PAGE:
Wednesday, March 10, 2021

From there to here, and on into the unknown

Life in the Time of Corona. The beat goes on. Monday I read this from The Atlantic: Late-State Pandemic is Messing With Your Brain and it hit, as written pieces will do for all of us. This one because it brought up two things I've been thinking about, and maybe you have too. 

The first and most glaring is I've forgotten how to live the life I used to live before this. 

I went into my office a few weeks ago to go to my dentist and it felt like catching glimpses of a past self. The prospect of going back to even a passing semblance of what I used to do feels as it mentions in the article - unimaginable on a literal level, like my brain can't or won't put me in those places, doing those things. Walking down the still largely empty streets of a city I've worked in the middle of for over 12 years with it bustling and buzzing around me, assimilating me into itself every time I stepped out of a building or train station, is creepy and jarring. I  imagine a scenario in which I return to those streets, dodging people that once again fill them, will also feel creepy and jarring. 

Are we each living in our own version of Sliding Doors?

I'm starting to forget and in some instances have completely forgotten what life before this was like, so the prospect of returning to anything that was just as it was feels foreign too. Every night I went over the morning commute - what train did I want to catch? Okay, that means leaving at this time or this time or this - and every day I knew when I had to get my shit together and get out of there to catch my regular train home. If I had to walk to acupuncture at lunch, I had to leave at x time. Same for the dentist or any appointment anywhere in the city I was walking to. 

I have always been a master of time, always been early. Now? I blank even thinking of how long it would take me to get to the train station and move my ass onto a train. I had to run from my office to my acupuncture appointment a few weeks ago because I misjudged the time. When I have to leave the house for one of my few and far between appointments now, it is hard for me to gauge what time I need to leave by - I either cut it way too close or I'm an hour early. 

Yesterday crept into the 60s and I sat in my yard in the sun at lunch which was my constant respite as the weather warmed last April - arguably one of the worst if not the worst months of mental struggle for me in my lifetime - and I felt an uncomfortable sense of looking around for April 2020 me and hoping she wasn't going to dare show her face around here again. I'm normally not so inhospitable toward my previous selves.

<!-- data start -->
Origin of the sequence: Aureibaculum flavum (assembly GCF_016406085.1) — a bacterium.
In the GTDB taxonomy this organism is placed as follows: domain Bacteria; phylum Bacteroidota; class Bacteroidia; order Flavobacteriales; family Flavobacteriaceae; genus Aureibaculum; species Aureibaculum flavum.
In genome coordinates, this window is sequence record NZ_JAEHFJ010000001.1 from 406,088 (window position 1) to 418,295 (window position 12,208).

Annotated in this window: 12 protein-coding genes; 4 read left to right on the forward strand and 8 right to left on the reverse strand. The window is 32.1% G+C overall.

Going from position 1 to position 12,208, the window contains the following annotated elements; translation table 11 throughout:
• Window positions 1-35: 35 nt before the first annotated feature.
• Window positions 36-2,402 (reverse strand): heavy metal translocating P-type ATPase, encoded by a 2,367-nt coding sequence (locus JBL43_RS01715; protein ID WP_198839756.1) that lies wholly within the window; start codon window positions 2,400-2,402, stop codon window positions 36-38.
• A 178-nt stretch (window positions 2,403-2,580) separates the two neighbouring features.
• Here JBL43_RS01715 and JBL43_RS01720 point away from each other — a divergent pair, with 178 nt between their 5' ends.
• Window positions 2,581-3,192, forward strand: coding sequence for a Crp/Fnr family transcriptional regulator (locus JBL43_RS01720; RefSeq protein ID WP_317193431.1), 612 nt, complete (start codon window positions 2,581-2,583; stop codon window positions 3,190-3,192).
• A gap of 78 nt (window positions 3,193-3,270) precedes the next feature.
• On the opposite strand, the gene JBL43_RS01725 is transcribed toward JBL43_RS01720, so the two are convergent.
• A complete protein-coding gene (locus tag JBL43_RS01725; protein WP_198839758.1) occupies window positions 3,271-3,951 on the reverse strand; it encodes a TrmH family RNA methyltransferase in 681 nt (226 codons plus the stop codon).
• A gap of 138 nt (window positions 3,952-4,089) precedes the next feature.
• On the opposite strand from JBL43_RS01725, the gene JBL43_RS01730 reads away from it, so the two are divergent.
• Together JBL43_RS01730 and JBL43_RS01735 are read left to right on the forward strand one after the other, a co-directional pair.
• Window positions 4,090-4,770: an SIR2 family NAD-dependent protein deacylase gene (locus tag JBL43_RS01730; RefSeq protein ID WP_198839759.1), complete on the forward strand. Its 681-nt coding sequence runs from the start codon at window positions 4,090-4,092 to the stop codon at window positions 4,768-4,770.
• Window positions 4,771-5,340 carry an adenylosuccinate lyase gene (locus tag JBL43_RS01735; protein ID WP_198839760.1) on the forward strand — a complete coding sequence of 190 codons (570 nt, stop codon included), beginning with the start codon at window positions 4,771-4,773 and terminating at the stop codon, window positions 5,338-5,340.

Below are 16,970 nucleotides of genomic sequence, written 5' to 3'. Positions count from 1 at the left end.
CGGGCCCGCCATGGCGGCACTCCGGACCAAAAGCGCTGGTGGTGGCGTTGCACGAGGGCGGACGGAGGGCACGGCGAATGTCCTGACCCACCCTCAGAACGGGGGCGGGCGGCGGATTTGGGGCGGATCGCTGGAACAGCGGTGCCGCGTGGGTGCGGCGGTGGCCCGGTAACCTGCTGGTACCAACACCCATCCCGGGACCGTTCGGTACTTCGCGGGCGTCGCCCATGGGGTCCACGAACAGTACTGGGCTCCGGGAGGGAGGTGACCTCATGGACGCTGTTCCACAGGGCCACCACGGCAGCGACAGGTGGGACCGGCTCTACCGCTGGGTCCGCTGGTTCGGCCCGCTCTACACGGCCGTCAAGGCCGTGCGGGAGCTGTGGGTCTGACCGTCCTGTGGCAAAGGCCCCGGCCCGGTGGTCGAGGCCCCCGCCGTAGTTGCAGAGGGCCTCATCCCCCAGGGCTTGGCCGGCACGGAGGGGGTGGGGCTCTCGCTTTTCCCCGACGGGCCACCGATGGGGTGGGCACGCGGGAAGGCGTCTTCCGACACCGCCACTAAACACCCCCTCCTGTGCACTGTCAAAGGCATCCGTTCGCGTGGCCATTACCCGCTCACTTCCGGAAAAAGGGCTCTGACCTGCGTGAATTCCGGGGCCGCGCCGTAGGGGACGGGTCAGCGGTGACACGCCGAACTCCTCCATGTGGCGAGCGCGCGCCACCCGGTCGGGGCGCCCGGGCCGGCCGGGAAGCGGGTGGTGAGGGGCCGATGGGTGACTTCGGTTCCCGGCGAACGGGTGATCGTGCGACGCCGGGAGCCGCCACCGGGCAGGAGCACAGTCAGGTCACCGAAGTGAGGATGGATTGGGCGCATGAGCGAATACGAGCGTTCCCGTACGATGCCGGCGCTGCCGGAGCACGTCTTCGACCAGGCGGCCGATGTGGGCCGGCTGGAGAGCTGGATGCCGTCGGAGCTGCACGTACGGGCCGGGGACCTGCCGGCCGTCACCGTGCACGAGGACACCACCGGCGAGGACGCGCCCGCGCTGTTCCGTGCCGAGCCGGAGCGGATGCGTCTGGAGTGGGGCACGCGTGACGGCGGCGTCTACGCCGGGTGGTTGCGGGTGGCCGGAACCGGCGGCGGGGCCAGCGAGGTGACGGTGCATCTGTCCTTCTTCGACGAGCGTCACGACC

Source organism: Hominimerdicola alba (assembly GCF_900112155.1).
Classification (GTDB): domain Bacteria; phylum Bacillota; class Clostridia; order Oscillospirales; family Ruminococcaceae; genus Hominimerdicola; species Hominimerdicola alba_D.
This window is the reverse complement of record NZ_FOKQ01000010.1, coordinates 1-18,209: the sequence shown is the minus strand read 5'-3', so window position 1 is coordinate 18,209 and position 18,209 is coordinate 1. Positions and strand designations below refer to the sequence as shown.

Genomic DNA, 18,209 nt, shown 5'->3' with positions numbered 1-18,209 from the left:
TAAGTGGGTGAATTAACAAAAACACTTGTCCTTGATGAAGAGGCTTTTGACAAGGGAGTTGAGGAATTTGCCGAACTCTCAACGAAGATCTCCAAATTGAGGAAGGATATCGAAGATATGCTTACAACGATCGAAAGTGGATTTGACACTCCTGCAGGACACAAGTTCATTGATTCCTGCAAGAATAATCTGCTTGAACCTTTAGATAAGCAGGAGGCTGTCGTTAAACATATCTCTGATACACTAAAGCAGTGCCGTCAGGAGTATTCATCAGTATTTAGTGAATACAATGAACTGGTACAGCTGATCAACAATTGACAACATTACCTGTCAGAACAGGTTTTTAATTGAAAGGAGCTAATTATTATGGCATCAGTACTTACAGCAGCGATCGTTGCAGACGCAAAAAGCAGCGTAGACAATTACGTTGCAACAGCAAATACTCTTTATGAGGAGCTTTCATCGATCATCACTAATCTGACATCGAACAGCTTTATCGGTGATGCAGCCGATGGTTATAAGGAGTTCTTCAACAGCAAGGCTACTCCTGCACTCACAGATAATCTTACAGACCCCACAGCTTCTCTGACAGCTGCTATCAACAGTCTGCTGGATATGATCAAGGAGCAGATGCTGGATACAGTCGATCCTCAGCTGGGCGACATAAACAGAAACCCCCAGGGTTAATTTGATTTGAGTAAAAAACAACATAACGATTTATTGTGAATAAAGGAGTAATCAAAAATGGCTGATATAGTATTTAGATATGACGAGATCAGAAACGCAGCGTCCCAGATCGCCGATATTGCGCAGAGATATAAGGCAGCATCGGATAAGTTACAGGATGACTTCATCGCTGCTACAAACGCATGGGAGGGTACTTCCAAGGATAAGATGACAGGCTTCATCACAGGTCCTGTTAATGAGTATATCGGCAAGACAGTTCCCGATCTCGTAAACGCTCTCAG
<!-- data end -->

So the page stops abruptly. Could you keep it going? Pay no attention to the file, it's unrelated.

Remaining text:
Early on in this, I worried if it would impact my brain and thinking patterns long-term. A year in, that's so's not a matter of if it will, but how it will. While I don't struggle as much mentally anymore, I do still feel at times what The Atlantic piece mentions as a physical heaviness about the shoulders and which I refer to as a pandemic sweater, and carrying that doesn't come without a price. And as in the case of the author of The Atlantic piece, I have experienced the pandemic from a place of obscene privilege as well - I can WFH, my immune system is good, we weathered the financial impact of loss of wages and income better than a lot of people could, our losses have been few, our close framily are people who believe in science - yet it's still been hard to carry, so how the fuck are the people who did not experience this from that place going to be okay moving forward. 

How do we go ahead at all when some people still don't believe something close to 530,000 Americans have died from in under a year is a thing? How can there be a collective grief for people and ways of life lost when there are so many people out there who are basically like fuck your loss and fuck your grief and I didn't change anything and you’re a sheep for doing so? Forward seems like walking through honey next to these people.

But forward is happening. Vaccine rollout is happening. 

Exactly what forward looks like personally, professionally, societally...we're all heading a little bit into the unknown. I'm interested as hell to see where we go from here, with us dying to do some things again and not interested at all in going back to others. 

And that's the second thing I've been thinking about. How to prepare to transition into what's next when we don't know what next looks like. The abrupt change in life on March 16, 2020, was part of what was hard - no easing in. No transition. And it looks like asking for an ease into the next is still too much. But we've shown we are extremely adaptable and resilient, and we'll be that way with whatever comes next too. That's the plan, I guess. 

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